Environmental impact: Flame cremation vs aquamation

Generally speaking, flame cremation is viewed as a more "environmentally friendly" process when compared to burials. This is because it is often quicker, requires fewer resources, is less labour intensive, and may eliminate steps like embalming and upkeep of a gravesite. However, flame cremation still has a significant environmental impact.

The flame cremation process requires burning fossil fuels and emits harmful chemicals such as carbon monoxide, and (if used) embalming fluids (e.g., formaldehyde). Mercury can leach from from dental fillings. Implants may also result in pollutants. Flame cremation also requires a fair amount of energy to reach high temperatures.

In contrast, aquamation does not require the burning of fossil fuels, does not emit harmful greenhouse gasses, and uses less energy than flame cremation. Additionally, it is less labour-intensive since it eliminates the need to remove implants.

Ash appearance: Flame cremation vs aquamation

Both flame cremation and aqumation processes produce a powdery substance called "cremated remains" or "ashes." However, the appearance of ashes varies between the two.

Ashes from flame cremation have a consistency that resembles coarse sand and is often grey. However, the colour can be lighter or darker depending on the temperature in the cremation chamber. Therefore, some ashes may be black or dusty brown.

Ashes from aquamation are typically white or tan and have a smoother, powdery consistency. The colour difference is due to the different chemical processes the body is exposed to.

During flame cremation, bones/ashes change in colour throughout the process. They typically start darker and revert back to a lighter colour towards the end. However, with aquamation, the bones remain closer to their original natural shade throughout.

Quantity of ashes: Flame cremation vs aquamation

The quantity of ashes varies and depends on factors such as height and bone density. Nonetheless, you can follow a general guideline to determine the volume of ashes. This is as follows:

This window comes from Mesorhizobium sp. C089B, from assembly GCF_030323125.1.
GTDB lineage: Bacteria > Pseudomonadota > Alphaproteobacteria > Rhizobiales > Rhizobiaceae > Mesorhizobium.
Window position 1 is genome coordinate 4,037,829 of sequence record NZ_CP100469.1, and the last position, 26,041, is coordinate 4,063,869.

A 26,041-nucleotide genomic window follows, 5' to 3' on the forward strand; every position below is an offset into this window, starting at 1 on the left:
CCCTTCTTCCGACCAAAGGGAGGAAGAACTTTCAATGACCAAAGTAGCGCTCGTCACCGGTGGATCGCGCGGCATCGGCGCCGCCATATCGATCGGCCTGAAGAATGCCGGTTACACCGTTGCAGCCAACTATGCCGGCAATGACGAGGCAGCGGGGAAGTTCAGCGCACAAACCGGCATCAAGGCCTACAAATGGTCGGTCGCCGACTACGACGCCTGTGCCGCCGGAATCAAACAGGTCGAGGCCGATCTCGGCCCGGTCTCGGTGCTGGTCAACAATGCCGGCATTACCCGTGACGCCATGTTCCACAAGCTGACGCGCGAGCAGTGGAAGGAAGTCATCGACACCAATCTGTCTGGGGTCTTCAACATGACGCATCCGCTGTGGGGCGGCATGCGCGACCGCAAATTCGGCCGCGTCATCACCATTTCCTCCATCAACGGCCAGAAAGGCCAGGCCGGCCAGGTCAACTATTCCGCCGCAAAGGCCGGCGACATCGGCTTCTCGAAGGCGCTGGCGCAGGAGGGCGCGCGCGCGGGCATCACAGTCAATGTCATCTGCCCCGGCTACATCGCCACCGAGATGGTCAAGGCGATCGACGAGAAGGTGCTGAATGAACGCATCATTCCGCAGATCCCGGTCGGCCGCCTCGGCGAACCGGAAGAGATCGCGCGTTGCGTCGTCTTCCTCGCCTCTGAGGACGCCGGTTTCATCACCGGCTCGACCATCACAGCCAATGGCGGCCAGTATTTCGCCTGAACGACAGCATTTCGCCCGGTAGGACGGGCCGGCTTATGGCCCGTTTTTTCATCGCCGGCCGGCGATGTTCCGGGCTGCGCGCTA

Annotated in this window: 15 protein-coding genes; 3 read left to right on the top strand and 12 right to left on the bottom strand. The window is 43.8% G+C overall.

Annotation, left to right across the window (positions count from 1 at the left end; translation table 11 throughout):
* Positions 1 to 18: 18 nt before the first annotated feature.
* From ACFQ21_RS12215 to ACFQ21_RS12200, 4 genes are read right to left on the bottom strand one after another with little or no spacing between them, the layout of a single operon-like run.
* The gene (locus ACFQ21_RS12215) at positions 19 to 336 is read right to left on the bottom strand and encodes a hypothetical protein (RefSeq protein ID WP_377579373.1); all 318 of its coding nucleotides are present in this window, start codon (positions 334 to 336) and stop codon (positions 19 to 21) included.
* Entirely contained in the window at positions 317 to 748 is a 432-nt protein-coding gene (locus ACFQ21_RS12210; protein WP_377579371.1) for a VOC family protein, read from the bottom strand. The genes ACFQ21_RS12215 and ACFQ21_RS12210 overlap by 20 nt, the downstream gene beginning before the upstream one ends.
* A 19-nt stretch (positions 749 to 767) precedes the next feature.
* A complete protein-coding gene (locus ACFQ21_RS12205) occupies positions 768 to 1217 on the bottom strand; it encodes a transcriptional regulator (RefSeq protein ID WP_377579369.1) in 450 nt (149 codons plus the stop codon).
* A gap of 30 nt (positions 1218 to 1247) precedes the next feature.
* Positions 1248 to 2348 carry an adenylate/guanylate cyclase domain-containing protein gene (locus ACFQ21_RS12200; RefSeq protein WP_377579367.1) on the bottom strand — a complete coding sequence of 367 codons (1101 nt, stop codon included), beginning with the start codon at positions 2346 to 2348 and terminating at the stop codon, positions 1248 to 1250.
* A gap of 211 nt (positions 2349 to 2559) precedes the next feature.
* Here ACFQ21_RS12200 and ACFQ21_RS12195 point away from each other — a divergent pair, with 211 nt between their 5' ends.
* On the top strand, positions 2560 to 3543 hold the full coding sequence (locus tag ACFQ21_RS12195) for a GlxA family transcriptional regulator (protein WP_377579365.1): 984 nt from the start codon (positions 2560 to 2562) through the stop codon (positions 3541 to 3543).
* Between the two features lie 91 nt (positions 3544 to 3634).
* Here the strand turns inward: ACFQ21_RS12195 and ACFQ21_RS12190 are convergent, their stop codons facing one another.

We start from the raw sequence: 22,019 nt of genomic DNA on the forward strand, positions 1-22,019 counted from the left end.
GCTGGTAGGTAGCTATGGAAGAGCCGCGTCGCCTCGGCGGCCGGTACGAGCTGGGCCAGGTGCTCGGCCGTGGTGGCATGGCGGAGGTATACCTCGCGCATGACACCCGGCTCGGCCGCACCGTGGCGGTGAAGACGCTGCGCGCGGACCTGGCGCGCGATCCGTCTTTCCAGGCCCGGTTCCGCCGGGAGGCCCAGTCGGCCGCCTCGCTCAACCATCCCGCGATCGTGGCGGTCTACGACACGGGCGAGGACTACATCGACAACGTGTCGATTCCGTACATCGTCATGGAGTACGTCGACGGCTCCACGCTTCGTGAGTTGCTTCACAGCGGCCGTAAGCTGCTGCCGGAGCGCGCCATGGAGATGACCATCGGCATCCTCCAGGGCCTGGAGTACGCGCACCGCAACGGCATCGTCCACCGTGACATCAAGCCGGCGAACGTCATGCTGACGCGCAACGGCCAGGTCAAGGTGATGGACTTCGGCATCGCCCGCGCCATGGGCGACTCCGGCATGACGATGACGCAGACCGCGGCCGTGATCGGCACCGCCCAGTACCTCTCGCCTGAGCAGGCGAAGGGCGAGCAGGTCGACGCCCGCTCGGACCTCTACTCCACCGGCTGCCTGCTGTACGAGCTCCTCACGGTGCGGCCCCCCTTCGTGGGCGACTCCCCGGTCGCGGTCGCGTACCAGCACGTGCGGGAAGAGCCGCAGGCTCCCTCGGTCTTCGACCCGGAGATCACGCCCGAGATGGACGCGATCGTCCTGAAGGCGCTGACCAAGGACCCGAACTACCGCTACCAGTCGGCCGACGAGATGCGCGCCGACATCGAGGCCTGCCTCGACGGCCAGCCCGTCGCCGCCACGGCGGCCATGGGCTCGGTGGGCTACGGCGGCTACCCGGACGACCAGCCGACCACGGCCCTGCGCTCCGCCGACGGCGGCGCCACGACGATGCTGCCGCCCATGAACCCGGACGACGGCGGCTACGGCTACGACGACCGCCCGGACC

Before flame cremation, each pound (or half a kilogram) of body weight equals approximately one cubic inch (16.3 cubic cm) of ashes. If someone were 150 lbs (68.04 kg) before cremation, they would need an urn with a capacity of at least 150 cubic inches (2458.06 cubic cm). 

This guideline will work well when determining the volume of ashes produced through flame cremation. However, aquamation produces approximately 20 to 30 per cent more ashes. Therefore, the volume of ashes produced for an individual weighing 150 lbs. will be around 180 to 195 cubic inches with aquamation. 

Cost comparison: Flame cremation vs aquamation

Aquamation is often more expensive than flame cremation. However, the difference is often not drastic.  

The price for flame cremation will often range from $800 to over $3000 CAD. In contrast, aquamation will often range from $2,000 to $3,000 CAD. The price varies more depending on the services included in the cremation packages than the form of cremation chosen, although at Eirene the Aquamation package is $500 more than the Flame Cremation Package. 

Questions about flame cremation or aquamation?

Have a question about cremation or aquamation? Ask our experts via email at support@eirene.ca. Need to make funeral arrangements? Click here.